Making compost isn’t really so complicated. If you collect some green stuff and brown stuff and put in a pile it will eventually metamorphose into humus (finished compost). It’s magical.
Take your vegetable kitchen scraps, coffee grounds and fireplace ash and combine them in a pile with leaves, grass and other plant material and eventually, even if you do nothing, the detrius of your life will turn into a substance that is the holy grail of gardening. We don’t want to get technical here. We want to be lazy. You can make composting complicated if you want. If you do, you might get your compost faster.
Non-gardeners should also consider composting. Since all islanders are on septic systems it’s really not such a good idea to use your garbage disposal. Flushing all those veggie trimmings down the sink is adding an unnecessary load to your system. That garbage can be recycled. If you don’t have a vegetable garden you probably have a flower bed or a flower pot. At the very least you’ll have a friend who will come get your finished compost. It’s best to put kitchen scraps in a closed container for a period of time until they begin to break down unless you enjoy visits from rats and raccoons. When you can’t tell what it was anymore you can dump this gunk on your pile. Rats and raccoons will not bother the compost heap.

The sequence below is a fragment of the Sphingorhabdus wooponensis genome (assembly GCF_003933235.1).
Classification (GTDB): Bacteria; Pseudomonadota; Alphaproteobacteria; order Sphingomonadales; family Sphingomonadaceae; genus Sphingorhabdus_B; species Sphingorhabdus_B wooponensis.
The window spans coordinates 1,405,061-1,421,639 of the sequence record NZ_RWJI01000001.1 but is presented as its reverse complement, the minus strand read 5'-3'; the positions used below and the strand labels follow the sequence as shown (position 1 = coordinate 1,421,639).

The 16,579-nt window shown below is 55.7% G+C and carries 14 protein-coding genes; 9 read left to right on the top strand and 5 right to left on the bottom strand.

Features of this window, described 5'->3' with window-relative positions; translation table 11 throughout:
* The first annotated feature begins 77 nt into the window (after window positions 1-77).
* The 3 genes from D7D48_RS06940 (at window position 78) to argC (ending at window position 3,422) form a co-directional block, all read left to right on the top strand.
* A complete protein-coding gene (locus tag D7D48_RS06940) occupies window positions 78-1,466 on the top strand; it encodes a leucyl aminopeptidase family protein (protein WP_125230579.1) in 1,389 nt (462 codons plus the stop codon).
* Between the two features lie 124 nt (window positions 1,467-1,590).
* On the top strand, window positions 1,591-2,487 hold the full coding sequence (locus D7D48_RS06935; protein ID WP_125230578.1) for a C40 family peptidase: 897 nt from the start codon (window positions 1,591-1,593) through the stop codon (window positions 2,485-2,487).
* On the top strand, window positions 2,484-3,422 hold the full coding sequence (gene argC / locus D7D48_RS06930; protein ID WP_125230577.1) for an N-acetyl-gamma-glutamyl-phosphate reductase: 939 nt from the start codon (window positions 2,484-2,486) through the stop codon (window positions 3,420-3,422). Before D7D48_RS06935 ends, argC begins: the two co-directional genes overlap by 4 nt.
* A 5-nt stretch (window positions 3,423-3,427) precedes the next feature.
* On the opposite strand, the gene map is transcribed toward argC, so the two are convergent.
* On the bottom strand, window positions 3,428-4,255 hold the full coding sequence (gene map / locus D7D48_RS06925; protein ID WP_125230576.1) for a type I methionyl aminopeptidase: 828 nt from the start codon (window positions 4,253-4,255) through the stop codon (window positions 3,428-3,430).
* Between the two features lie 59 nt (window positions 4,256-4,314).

Leave the pile for a year. Let the rain, worms and bacteria get to work on transforming it from waste to richness. The elements and the critters do all the work. All you have to do is collect the material and pile it up. It is the ultimate act of recycling with a result that can provide a material benefit to you. It’s an easy way to practice conservation and sustainability.
(Printed in The Tome for the Lummi Island Conservancy).